EVIL Has an Unbreakable Glass Ceiling. “The Five Rules of Success” reviewed (Ambassador Film Group / Digital Screener)

Upon his release from a long prison stint, a man incarcerated into the system since a young boy tries his hand succeeding in the outside world.  Alone with no family or friends for support and looking to keep his nose clean, he designs his own set of rules for success, including responsibly checking in periodically with his hardnose parole officer and saving up enough money and knowledge working at a restaurant to open his own.  When the path seems clear and everything seems to be falling into place for his chances as success, societal temptations gnaw at him as negative influencers tempt to steer him astray and his own goals try to illicitly fast track his efforts.  Will he fall into crooked society’s trap or will he persevere to reach his aspirations? 

Hard knocks.  That’s the simple, raw core theme of Orson Oblowitz’s “The Five Rules of Success.”  The 2021 crime-thriller is the third directorial from the “Corbin Nash” co-producer, but the second penned script following his debut, a seedy L.A. underbelly thriller “The Queen of Hollywood Blvd” from 2017.  The story is the first for co-writer Christian de Gallego who steps out of his international sales executive role to put his ideas onto paper.  As compelling as any story could be mirroring the struggles of a downtrodden ex-con in a society that browbeats and takes advantage of those on good intentions to rebuild, “The Five Rules of Success” is also a visual quest of imagery and color, produced and distributed by the Ambassador Film Group with de Gallego producing and Apurva Patel as executive producer.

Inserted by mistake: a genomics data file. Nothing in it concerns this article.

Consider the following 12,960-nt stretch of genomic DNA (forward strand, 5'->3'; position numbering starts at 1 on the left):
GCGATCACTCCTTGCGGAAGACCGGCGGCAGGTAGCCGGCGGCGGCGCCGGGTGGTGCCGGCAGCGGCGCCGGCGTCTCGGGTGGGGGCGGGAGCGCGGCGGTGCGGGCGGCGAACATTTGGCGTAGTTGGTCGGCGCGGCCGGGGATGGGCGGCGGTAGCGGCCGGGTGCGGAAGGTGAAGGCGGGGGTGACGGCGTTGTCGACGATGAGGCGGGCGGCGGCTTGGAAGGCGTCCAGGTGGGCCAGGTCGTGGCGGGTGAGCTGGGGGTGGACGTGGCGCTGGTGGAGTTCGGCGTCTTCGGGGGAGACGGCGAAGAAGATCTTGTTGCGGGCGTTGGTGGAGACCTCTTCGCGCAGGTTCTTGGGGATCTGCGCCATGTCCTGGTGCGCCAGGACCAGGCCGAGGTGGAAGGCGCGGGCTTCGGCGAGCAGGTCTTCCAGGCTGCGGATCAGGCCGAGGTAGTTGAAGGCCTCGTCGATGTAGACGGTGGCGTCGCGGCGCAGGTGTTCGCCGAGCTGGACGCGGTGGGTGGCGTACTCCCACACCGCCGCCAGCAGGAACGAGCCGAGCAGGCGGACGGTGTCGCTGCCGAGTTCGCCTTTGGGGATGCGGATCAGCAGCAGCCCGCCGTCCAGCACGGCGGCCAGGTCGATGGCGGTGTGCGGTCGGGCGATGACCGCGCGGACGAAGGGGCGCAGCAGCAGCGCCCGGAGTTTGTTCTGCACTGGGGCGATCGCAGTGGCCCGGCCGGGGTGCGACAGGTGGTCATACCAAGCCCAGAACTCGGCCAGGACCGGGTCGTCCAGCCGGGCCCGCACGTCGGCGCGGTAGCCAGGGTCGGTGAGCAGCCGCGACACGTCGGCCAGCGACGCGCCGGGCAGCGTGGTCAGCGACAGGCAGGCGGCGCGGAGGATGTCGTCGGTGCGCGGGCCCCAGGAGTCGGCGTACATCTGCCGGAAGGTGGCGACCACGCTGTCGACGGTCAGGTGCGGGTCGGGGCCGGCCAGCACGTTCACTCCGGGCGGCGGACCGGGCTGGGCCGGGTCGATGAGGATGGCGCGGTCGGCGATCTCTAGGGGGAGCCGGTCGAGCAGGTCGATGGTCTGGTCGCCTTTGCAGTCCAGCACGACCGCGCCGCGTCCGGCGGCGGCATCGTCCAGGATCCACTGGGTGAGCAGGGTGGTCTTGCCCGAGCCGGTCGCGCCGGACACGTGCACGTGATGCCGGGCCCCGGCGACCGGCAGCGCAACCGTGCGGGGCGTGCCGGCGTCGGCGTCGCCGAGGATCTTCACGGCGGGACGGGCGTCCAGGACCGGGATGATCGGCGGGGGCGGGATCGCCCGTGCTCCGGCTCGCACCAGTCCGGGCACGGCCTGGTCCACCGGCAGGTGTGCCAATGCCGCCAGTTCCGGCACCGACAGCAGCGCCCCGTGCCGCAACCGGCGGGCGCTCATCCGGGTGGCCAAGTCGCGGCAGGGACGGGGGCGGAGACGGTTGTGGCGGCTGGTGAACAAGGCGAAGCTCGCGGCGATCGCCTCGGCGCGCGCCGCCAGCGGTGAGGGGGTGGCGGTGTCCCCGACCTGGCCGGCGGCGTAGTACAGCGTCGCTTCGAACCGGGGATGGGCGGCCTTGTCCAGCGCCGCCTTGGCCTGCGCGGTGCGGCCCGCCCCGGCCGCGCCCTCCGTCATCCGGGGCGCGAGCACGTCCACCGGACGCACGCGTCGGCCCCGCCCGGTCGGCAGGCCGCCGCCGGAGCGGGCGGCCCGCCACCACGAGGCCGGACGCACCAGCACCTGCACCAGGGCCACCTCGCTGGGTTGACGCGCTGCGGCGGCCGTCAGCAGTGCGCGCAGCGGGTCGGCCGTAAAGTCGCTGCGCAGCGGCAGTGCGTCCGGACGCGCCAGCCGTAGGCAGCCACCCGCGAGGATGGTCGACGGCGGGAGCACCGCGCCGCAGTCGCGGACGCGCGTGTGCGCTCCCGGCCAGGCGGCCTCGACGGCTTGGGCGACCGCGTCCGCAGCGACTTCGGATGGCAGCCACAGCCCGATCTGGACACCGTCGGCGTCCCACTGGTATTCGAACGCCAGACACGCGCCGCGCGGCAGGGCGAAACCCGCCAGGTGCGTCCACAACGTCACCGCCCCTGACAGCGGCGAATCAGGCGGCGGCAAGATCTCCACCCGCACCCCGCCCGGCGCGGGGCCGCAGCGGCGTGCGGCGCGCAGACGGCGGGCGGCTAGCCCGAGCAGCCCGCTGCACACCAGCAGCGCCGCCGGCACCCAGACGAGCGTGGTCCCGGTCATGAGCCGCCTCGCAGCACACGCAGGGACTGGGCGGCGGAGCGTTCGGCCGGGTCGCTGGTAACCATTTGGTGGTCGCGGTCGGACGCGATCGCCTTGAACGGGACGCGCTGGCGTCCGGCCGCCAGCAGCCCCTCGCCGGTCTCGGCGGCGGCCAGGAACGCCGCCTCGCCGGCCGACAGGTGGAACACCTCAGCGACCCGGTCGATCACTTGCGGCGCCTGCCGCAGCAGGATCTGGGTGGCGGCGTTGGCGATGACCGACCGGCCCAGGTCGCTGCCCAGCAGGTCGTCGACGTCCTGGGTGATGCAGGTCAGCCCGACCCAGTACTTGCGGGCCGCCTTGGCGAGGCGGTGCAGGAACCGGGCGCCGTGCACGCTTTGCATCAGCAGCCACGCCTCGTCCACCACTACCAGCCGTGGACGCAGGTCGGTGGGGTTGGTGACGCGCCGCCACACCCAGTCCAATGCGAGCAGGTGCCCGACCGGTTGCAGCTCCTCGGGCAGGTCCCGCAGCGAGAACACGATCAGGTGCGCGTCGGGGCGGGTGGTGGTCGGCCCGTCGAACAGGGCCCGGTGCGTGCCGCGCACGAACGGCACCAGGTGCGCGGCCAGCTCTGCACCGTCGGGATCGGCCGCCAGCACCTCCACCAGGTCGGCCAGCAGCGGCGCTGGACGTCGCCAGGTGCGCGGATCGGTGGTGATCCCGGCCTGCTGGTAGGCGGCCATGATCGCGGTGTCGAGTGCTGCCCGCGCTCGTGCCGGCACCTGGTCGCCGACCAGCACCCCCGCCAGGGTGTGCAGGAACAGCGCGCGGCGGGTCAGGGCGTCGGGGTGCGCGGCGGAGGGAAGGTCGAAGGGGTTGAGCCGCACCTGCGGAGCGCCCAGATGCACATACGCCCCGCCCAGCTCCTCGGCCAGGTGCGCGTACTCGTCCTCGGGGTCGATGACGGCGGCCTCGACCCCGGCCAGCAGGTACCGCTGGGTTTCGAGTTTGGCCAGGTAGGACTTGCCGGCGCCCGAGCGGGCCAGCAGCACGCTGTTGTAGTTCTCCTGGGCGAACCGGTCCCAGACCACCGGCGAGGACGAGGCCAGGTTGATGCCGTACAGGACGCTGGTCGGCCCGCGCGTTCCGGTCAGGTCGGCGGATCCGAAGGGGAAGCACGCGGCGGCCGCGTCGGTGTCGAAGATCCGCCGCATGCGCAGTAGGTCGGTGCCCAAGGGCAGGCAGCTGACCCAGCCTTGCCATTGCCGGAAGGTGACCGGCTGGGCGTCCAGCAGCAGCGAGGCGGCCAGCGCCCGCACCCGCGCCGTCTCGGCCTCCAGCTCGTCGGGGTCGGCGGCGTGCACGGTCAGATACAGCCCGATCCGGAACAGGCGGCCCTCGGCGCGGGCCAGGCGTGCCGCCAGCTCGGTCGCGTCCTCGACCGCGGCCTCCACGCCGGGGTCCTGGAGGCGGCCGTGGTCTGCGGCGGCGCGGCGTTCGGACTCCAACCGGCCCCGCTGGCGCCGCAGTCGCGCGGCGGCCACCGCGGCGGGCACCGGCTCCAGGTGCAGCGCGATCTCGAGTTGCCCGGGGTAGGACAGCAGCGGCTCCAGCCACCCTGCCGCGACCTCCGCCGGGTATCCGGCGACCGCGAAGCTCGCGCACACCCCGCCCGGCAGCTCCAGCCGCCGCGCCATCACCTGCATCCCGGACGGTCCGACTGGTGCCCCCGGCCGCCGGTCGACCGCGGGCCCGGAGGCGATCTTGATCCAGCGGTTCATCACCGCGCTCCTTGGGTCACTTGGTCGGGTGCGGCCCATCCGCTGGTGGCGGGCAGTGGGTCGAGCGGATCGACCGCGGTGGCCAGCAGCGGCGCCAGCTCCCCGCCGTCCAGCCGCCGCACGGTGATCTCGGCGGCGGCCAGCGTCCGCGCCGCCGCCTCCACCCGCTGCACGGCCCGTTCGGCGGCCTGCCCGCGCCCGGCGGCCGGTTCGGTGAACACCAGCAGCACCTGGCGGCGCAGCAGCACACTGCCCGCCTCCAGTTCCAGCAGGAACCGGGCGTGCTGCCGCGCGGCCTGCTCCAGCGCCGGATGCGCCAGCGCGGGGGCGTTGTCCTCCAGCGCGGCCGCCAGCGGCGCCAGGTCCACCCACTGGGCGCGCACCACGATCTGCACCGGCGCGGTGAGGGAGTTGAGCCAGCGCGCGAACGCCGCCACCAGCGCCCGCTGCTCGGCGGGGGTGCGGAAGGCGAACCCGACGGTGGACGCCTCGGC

Stepping into his lead man shoes debut is Santiago Segura (“47 Meters Down,” “Scream: The TV Series”) playing the mastermind behind the five rules of success as X, as in X could be anybody.  However, X couldn’t have been more invested into than what Segura put into the story’s character as a man left to his own devices, without support, without a comforting presence, and without much guidance.  Segura’s range is limited to a monotone stare and tough guy attitude that never wavers or breaks and you have to wonder what X is fighting for to make his ambitious dream a reality?  Where does his determination root?  The fact that there is an absence in a grounding, sobering symbol all the more makes X more susceptible to the deeper end of society’s morality pool.  Along his rise up from the ashes, X meets colorfully sordid individuals feeding off his vulnerability due to either being on probation or stereotyped as being inclined to be favorable toward criminal activity…you know, being released from prison and all.  He’s befriended by Danny (Jonathan Howard, “Godzilla:  King of the Monsters”), a drug using goon who works alongside X at his father’s restaurant.  “Crocodile 2:  Death Swamp’s” Jon Sklaroff plays the stark contrasted Greek immigrant father, restaurant owner, and disappointed father to Danny.  Sklaroff and Howard couldn’t be more adversarial as a hardworking immigrant father who struggled to get to where he is today and a silver spoon fed son throwing his life away with riffraff, drugs, and as the restaurant’s cook.  The relationship formed between X and Sklaroff’s character is the wishful dreaming that X couldn’t be the son he never had and all X has to do is be patient and listen to a little friendly advice.  A more brazen and mysterious obstacle in X’s path is his parole officer, Emma, whose uppity authority holds X’s freedom in the palm of her hand played by Isidora Goreshter.  The line is blurry whether Emma has either the hots for X or is secretly a sadist and Goreshter offers to uphold that inscrutable presence with unscrupulous tactics.